Irene Ferri: Form and Function

THU, FEB 27, 2020

Cambridge native Irene Ferri shows her work using wood and color pencils to create intricate assemblages that will integrate furniture pieces with discussion about her trajectory as a designer and artist, her practice and her experience learning woodworking from her father as well as being surrounded by creatives growing up.

Image courtesy of Artisans Asylum.

+ BIO: Irene Ferri

Irene Ferri was born in Cambridge, when her father came to study Architecture at MIT, while her mother worked as a photographer and fabric artist, creating quilts and tapestry. Her family which is mostly Roman Italian comes from a long lineage of artists and architects. She grew up traveling between her native Rome, London, and Cambridge. In Italy, Ferri’s grandfather, Lorenzo Ferri, a famous sculptor in Rome, mentored her from a very young age in his studio. Irene grew up surrounded by arts and culture, having her first encounter with woodworking at the age of 13, when her father would let her use the bandsaw to make dollhouse furniture. She studied Graphic Design at the Istituto Europeo di Design working as a freelance layout editor and Graphic Designer at the FAO United Nations in Rome.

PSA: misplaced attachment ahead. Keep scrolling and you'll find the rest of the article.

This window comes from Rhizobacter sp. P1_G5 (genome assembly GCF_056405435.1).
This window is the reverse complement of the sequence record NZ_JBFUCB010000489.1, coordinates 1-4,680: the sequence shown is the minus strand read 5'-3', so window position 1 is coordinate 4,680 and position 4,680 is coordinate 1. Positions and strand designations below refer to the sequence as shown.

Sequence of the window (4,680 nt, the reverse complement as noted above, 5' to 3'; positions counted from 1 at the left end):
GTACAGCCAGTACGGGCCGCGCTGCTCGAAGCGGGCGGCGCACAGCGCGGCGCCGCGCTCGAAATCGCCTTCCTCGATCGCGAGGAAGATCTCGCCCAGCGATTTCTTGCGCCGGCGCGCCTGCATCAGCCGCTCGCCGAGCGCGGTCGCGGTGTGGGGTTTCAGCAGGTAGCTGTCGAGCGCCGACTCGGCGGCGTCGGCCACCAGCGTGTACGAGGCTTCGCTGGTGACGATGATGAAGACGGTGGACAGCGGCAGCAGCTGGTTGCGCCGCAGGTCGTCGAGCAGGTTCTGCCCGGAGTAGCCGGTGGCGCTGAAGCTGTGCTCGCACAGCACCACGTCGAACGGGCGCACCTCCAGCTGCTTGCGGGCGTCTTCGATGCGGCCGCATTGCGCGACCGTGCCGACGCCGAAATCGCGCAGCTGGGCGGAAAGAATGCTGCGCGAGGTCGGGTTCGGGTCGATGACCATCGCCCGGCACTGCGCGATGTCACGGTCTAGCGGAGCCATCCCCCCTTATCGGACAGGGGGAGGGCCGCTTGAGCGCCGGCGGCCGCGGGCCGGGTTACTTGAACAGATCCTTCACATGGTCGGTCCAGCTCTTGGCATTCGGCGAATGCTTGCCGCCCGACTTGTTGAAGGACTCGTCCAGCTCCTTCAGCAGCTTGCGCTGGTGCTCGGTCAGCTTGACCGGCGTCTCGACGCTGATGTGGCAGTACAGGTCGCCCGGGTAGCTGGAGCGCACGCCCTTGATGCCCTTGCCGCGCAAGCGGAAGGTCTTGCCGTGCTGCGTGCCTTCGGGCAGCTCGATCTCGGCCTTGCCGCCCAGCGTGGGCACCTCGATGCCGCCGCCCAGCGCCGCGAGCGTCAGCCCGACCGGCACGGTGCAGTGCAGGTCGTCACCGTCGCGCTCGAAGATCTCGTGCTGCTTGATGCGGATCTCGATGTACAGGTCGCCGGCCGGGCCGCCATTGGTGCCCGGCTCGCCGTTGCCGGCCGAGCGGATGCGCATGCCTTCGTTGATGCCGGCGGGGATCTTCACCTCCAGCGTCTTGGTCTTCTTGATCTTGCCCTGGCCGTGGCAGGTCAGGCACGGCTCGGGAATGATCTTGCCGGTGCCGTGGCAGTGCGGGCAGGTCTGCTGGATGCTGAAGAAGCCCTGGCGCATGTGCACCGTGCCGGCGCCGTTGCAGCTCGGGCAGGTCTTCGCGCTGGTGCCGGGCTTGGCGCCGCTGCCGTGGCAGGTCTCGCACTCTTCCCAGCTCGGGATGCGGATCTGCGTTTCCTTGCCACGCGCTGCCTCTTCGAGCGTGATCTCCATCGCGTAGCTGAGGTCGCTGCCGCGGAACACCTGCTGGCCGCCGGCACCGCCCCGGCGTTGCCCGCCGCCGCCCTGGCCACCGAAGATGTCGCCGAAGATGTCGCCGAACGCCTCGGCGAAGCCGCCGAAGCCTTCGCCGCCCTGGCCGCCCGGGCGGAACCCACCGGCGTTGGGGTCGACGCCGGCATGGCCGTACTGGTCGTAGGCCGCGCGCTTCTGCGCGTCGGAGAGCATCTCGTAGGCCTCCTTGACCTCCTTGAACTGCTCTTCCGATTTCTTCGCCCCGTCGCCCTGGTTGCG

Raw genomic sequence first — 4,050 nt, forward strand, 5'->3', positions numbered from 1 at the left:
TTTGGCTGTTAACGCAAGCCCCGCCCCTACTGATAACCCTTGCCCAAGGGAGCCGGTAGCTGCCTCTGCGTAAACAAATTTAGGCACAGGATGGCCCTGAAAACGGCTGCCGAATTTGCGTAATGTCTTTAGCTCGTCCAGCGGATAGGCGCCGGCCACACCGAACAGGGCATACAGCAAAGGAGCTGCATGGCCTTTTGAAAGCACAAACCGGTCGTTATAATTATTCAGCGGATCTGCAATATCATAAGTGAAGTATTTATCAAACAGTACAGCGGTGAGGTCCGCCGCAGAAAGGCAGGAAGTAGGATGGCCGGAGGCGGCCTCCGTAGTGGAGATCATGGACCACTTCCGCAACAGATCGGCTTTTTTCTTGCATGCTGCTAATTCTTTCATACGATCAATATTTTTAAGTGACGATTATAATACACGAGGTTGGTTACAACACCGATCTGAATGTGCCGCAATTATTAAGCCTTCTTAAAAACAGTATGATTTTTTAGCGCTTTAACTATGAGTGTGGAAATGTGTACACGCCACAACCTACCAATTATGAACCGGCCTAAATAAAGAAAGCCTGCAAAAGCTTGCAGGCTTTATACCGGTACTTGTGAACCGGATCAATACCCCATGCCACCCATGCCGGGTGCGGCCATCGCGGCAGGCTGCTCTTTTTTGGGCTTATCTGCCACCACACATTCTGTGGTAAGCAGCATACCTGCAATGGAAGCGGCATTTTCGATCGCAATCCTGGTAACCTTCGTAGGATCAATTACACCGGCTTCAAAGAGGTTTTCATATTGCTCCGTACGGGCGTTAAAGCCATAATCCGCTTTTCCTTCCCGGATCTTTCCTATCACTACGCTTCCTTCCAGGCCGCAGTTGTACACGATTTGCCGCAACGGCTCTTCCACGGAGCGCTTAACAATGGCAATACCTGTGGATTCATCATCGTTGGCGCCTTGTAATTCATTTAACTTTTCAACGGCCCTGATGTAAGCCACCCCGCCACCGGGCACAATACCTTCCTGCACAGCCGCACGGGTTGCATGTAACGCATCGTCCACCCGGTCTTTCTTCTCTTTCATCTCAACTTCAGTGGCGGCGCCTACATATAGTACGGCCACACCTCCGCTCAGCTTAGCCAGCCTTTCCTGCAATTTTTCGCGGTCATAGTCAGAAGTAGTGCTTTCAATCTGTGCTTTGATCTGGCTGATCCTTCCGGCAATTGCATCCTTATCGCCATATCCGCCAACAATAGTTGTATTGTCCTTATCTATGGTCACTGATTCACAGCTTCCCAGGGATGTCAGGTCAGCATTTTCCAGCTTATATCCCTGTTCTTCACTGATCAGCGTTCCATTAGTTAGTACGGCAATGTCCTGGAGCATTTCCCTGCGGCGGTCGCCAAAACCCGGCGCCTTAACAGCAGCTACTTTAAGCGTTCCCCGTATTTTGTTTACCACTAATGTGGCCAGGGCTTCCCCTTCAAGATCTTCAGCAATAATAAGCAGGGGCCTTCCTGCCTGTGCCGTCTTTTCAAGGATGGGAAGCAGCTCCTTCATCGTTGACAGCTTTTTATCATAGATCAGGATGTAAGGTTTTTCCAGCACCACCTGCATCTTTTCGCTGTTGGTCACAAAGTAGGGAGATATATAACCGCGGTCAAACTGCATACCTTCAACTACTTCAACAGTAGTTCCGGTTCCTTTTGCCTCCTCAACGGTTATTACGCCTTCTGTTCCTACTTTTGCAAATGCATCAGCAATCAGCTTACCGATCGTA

In her mid-twenties, she returned to work at her father’s wood shop, in the countryside of Rome where she learned her design skills, creating project drawings for clients, and working with a team in the fabrication process. During her stay in her father’s workshop, Ferri discovered and fell in love with the work of Judy Kensley McKie.

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Artisans Asylum
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